As leading economies pivot towards renewables, for many the challenge lies in balancing the required power mix on an aged and under pressure grid – all while maintaining availability and factoring in an ever-unpredictable climate.
The energy transition is certainly on. Almost a third (29 percent) of the world’s energy supply already comes from renewable sources such as wind, solar and hydro. By, 2026 this figure will likely be equivalent to today’s fossil fuel and nuclear energy capacity combined.
While positive, the transition does present many challenges in how to integrate these new energy producers into existing grids.
Much of the current infrastructure that carries electricity supply into our homes, offices and factories is decades old. It was designed to deal with a steady, reliable supply of energy, under the basic assumption that the amount of electricity fed into the grid is always equal to the amount of electricity consumed.
Weather-dependent wind and solar energy sources are incredibly difficult to predict and add a new layer of complexity. If there is too much electricity and low demand, the electrical frequency increases. By design, this can cause power plants to disconnect from the grid. In the case of high demand and low availability, the frequency drops. This may prompt automatic load shedding, and in the worst-case scenario, it can cause a blackout.
In China, for example, as many as 20 provinces experienced power outages last year with the potential to affect up to 66 percent of gross domestic product, as the country struggled to balance electricity supplies with soaring demand. Similarly in the USA, power outages are estimated to cost the U.S. economy $150 billion annually.
How can we prevent this from happening and build better grid resilience?
One strategy to increase grid resilience is battery energy storage. New, advanced battery energy storage systems are quickly coming to the fore as a way for utilities and largescale industries to obtain backup power, decarbonize and manage energy efficiently.
Experts are predicting that energy storage installations will grow 20 times larger than 2020 levels by 2030.
At ABB, we believe this innovation is a critical component of local resilience and must play a lead role in enabling power system operators to average the load more accurately at the point of generation.
A great example of this can be found in the Philippines where solar power is widely seen as the best energy source to tackle the country’s over-reliance on imported fossil fuels.
However, introducing vast amounts of solar-generated energy into the grid required a different approach. In the case of the Philippines’ tropical climate, it is not unheard of to see extremely hot periods followed by sustained rain – making it incredibly important that the highs and lows of solar generation are accounted for.
This is seen as ABB and solar energy provider Solar Philippines recently collaborated on the 63.3 MW Calatagan Solar Farm in Batangas that will provide more than 400,000 people with sustainable energy.
The project, which was made possible with help from the Philippine government’s Feed-In Tariff (FIT) scheme, is one of the largest solar facilities on Luzon with 200,928 solar panels providing electricity to more than 413,000 people across six municipalities in Western Batangas.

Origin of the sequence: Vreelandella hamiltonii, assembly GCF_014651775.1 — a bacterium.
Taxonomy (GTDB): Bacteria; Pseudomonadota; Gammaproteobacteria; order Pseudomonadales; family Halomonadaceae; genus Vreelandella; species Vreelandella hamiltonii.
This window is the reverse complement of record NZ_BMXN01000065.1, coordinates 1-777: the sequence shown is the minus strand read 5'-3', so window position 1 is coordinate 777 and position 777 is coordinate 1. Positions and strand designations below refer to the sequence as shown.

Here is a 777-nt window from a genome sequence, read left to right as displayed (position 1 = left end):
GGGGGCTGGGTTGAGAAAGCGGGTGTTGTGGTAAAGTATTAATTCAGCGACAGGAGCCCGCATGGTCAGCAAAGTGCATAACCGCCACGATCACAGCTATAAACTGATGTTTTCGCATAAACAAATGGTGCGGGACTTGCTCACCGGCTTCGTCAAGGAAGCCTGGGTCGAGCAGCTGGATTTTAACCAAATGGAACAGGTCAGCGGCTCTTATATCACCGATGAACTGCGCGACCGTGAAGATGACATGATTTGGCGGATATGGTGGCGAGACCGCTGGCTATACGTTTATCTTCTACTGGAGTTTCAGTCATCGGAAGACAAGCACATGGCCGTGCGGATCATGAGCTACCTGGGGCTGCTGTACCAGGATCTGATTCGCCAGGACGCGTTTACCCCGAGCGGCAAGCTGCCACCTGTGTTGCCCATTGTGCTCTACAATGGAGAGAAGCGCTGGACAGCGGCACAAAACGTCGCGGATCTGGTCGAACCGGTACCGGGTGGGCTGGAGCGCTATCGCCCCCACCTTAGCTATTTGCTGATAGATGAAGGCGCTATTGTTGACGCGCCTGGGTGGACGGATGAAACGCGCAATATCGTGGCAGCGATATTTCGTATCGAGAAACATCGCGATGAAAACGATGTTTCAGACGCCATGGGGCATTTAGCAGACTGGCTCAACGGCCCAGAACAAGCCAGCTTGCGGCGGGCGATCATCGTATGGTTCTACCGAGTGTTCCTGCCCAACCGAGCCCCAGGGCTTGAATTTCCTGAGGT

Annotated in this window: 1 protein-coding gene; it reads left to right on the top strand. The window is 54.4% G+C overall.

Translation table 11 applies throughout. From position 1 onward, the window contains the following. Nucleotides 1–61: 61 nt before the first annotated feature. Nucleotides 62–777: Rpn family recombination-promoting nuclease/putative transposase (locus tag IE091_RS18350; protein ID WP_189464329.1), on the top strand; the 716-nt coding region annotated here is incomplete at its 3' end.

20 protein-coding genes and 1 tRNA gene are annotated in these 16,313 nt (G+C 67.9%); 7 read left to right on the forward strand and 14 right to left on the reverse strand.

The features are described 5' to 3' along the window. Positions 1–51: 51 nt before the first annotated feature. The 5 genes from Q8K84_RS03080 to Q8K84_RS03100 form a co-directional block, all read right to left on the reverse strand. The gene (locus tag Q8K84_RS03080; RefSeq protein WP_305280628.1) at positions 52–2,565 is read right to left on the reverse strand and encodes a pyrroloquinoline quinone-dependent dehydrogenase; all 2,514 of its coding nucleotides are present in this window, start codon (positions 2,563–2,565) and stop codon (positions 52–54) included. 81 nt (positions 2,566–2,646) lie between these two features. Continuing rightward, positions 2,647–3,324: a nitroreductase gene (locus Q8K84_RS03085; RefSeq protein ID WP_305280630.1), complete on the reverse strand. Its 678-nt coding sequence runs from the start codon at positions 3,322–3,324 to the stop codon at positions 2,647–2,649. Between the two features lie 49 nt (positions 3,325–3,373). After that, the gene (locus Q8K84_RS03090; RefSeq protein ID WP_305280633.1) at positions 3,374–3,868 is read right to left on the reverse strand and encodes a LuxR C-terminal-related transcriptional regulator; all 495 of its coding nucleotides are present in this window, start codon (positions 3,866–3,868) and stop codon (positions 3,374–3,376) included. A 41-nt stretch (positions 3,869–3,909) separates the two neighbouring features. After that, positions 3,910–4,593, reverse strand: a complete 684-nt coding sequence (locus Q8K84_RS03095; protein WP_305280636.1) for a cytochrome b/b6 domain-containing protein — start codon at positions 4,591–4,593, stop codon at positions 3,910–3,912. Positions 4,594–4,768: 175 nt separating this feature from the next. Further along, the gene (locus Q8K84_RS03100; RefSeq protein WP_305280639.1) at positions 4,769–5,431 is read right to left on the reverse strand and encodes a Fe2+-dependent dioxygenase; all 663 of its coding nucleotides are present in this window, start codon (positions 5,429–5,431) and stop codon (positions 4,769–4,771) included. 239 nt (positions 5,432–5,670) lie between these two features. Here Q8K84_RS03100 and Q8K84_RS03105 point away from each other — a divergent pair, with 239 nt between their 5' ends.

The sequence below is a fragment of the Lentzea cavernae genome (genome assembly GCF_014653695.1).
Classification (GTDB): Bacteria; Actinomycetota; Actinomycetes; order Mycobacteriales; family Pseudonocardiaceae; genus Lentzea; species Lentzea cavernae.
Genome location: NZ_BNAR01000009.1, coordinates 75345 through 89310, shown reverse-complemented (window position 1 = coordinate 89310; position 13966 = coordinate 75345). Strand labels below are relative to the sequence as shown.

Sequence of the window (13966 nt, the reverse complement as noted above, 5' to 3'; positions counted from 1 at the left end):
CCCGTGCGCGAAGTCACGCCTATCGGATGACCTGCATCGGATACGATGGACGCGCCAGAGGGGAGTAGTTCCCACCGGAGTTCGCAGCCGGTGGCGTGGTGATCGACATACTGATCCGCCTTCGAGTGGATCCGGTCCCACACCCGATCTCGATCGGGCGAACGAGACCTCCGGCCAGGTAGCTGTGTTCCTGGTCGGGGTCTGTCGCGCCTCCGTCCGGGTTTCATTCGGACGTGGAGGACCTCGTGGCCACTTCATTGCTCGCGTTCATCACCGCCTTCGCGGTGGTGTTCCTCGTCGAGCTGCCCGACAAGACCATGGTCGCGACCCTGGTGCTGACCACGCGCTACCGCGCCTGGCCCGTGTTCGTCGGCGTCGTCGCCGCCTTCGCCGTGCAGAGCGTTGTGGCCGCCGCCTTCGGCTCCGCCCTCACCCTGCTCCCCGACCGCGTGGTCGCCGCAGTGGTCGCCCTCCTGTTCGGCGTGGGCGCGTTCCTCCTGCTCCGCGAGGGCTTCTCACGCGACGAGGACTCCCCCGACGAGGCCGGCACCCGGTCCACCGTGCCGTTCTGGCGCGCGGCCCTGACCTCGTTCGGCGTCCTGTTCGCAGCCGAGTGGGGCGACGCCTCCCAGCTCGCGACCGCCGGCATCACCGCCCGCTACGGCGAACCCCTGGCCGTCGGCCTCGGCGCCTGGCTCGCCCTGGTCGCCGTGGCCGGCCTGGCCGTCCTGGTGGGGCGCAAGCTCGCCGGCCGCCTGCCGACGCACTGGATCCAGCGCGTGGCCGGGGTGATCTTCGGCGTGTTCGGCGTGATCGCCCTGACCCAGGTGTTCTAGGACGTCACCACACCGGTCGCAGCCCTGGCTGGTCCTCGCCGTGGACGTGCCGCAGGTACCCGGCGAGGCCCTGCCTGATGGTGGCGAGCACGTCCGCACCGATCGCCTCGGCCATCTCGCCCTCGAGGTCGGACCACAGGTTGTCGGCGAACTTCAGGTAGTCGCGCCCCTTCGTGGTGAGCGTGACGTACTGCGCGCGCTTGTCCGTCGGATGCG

To ensure continuous power supply, ABB provided the core Electrical Balance of Plant (eBOP) equipment, from the solar panel to grid connection, for the solar farm, with the bulk of battery energy storage units close to the transmission grid. This combination of low and medium voltage technology includes 23 2,400kVA and 13.8 kV skid-mounted modules, along with two bays of 69 kV substation equipment, 30 MVA 69 kV/13.8 kV power transformers, one modularized e-House with 14 frames of UniGear ZS1 switchgear with Relion protection relays and one set of protection and control panels.
The result is that daily shifts in supply and demand, along with the terrain’s changeable climate, can be balanced easily and instantly managed by simply adding a battery to the grid or charging it.
As an alternative, microgrid solutions are also gaining popularity, with the market forecasted to reach nearly $46.5 billion this year.
At its most basic level, a modern microgrid will usually involve renewable energy generation options such as solar panels and wind turbines, and some form of energy storage device, invariably a battery, to create a decentralized, self-sufficient energy hub.
A major benefit of this approach is that a microgrid can act as part of the wider grid while also being able to disconnect from it and operate independently, for example, in the event of a blackout.
In this way, it can help utilities to boost resilience and provide power during peak usage while working to modernize the existing grid infrastructure. Amid increased energy volatility, more businesses are turning to microgrids to safeguard them from the huge operational and financial implications of a power outage. It’s estimated that nearly 40 percent of utilities are receiving requests from companies for help implementing microgrids.
But its value isn’t confined to power backup solely. Local control of the microgrid means operators can be smarter about the energy they use, both on and off the grid, to improve the energy efficiency of buildings within it, reduce carbon emissions and lower costs.
The instability attributed to changes in the power generation mix and climatic extremes will continue to impact existing grid infrastructure. The emergence of battery energy storage and microgrids as a route to better resilience is inevitable, and now is the time to identify a pathway to a stronger grid for future generations.